ALEXANDRIA, Va. — The National Community Pharmacists Association has called on Congress, Medicare and industry stakeholders to strike a balance in stamping out fraud in Medicare Part D while preserving patient access to critical medications.
In comments submitted on Tuesday in conjunction with a House Energy and Commerce subcommittee hearing, titled “Medicare Part D: Measures Needed to Strengthen Program Integrity,” NCPA recommended that the Centers for Medicare & Medicaid Services (CMS) require Part D plan sponsors to report potential fraud and abuse or preventive steps taken by the plan sponsor.
The asociation noted that the Office of Inspector General (OIG) of the Department of Health and Human Services recently suggested such a mandate because the agency determined that under the current voluntary reporting system, less than half of plan sponsors report such information.
NCPA also urged the continuance of current drug utilization review programs, such as for controlled substances, but added that these reviews shouldn’t be expanded to additional drug therapies because it could be unduly burdensome and impact timely care for patients.
In addition, any examination of “questionable pharmacy billing practices” must take into account legitimate patient care circumstances, NCPA noted. For example, a community pharmacy that serves a large number of oncology or pain management practices may dispense more controlled substances than other pharmacies, the association explained.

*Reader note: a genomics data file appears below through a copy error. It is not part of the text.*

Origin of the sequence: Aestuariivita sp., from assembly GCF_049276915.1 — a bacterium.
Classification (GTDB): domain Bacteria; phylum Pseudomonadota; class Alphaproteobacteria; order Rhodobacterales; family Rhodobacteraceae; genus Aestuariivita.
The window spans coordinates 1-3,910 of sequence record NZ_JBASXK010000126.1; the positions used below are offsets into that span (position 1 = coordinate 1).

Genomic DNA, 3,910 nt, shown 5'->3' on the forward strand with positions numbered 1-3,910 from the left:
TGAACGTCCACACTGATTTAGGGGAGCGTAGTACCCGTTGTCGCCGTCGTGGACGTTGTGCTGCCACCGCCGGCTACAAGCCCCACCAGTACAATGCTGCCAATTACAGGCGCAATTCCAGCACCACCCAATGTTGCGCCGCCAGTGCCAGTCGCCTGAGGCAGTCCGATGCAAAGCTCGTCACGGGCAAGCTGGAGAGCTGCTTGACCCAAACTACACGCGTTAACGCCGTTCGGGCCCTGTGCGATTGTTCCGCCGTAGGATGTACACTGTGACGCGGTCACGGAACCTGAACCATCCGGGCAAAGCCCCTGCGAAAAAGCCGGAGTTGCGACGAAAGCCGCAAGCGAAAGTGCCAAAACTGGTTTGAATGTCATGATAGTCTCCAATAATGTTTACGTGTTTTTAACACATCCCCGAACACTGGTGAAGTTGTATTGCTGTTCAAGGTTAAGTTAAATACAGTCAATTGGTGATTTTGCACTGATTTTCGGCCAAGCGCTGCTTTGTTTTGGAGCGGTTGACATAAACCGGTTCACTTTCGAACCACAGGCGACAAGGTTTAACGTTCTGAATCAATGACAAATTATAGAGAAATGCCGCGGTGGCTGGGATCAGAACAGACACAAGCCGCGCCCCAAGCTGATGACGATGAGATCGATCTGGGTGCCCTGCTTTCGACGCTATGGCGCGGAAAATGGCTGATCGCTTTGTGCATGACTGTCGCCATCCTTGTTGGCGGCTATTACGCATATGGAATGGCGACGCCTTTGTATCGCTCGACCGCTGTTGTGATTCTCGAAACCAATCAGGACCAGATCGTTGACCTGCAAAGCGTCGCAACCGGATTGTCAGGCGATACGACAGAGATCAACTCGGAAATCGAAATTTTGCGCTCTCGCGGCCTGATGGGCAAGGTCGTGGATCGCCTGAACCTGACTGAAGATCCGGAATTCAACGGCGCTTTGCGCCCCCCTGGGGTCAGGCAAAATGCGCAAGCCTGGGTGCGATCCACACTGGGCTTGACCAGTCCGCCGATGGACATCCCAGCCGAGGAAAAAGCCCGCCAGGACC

NCPA also recommended that beneficiary protections must be included in any “lock-in” proposal to restrict certain beneficiaries to a specific pharmacy or prescriber. In virtually all of the 46 state Medicaid lock-in programs, the beneficiary retains the ability to select the in-network prescriber and pharmacy, and without such protections the plan sponsor could assign beneficiaries to a pharmacy in which it has a financial interest, the association said.
“Independent community pharmacists are proud to play a vital role in the Medicare Part D program and have been on the front lines of providing medications, related counseling, and assistance with plans since the inception of the Part D program,” NCPA CEO B. Douglas Hoey said in a statement. “More than any other segment of the pharmacy industry, independent pharmacies are often located in the underserved and rural areas that are home to many Medicare recipients. While NCPA remains supportive of efforts to prevent and reduce fraud, waste and abuse within the Medicare Part D program, they must be delicately balanced with ensuring appropriate patient access to vitally important medications.”